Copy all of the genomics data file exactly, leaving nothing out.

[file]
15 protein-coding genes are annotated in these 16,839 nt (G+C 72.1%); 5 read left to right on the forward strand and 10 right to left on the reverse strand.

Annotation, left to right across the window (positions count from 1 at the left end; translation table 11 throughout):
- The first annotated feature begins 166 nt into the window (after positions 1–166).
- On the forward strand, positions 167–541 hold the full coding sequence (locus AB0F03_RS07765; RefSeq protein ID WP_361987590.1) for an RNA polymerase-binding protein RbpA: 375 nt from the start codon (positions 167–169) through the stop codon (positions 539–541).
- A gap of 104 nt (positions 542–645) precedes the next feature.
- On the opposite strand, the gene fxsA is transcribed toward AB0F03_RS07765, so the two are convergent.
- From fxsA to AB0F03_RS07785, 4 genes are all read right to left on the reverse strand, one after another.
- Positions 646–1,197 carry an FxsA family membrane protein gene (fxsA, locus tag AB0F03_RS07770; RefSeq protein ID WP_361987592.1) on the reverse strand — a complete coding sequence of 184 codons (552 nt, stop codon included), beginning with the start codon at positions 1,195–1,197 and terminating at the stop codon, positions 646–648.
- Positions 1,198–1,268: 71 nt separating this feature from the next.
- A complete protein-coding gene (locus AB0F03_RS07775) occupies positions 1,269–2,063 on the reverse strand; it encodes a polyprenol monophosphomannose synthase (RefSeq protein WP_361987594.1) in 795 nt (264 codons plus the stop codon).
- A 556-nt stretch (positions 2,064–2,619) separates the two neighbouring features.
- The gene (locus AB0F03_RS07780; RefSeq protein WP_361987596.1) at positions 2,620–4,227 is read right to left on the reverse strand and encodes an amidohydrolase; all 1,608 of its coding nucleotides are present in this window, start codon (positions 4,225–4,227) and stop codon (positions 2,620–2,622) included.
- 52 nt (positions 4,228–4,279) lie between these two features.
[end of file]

15 protein-coding genes are annotated in these 16,839 nt (G+C 72.1%); 5 read left to right on the forward strand and 10 right to left on the reverse strand.

Annotation, left to right across the window (positions count from 1 at the left end; translation table 11 throughout):
- The first annotated feature begins 166 nt into the window (after positions 1–166).
- On the forward strand, positions 167–541 hold the full coding sequence (locus AB0F03_RS07765; RefSeq protein ID WP_361987590.1) for an RNA polymerase-binding protein RbpA: 375 nt from the start codon (positions 167–169) through the stop codon (positions 539–541).
- A gap of 104 nt (positions 542–645) precedes the next feature.
- On the opposite strand, the gene fxsA is transcribed toward AB0F03_RS07765, so the two are convergent.
- From fxsA to AB0F03_RS07785, 4 genes are all read right to left on the reverse strand, one after another.
- Positions 646–1,197 carry an FxsA family membrane protein gene (fxsA, locus tag AB0F03_RS07770; RefSeq protein ID WP_361987592.1) on the reverse strand — a complete coding sequence of 184 codons (552 nt, stop codon included), beginning with the start codon at positions 1,195–1,197 and terminating at the stop codon, positions 646–648.
- Positions 1,198–1,268: 71 nt separating this feature from the next.
- A complete protein-coding gene (locus AB0F03_RS07775) occupies positions 1,269–2,063 on the reverse strand; it encodes a polyprenol monophosphomannose synthase (RefSeq protein WP_361987594.1) in 795 nt (264 codons plus the stop codon).
- A 556-nt stretch (positions 2,064–2,619) separates the two neighbouring features.
- The gene (locus AB0F03_RS07780; RefSeq protein WP_361987596.1) at positions 2,620–4,227 is read right to left on the reverse strand and encodes an amidohydrolase; all 1,608 of its coding nucleotides are present in this window, start codon (positions 4,225–4,227) and stop codon (positions 2,620–2,622) included.
- 52 nt (positions 4,228–4,279) lie between these two features.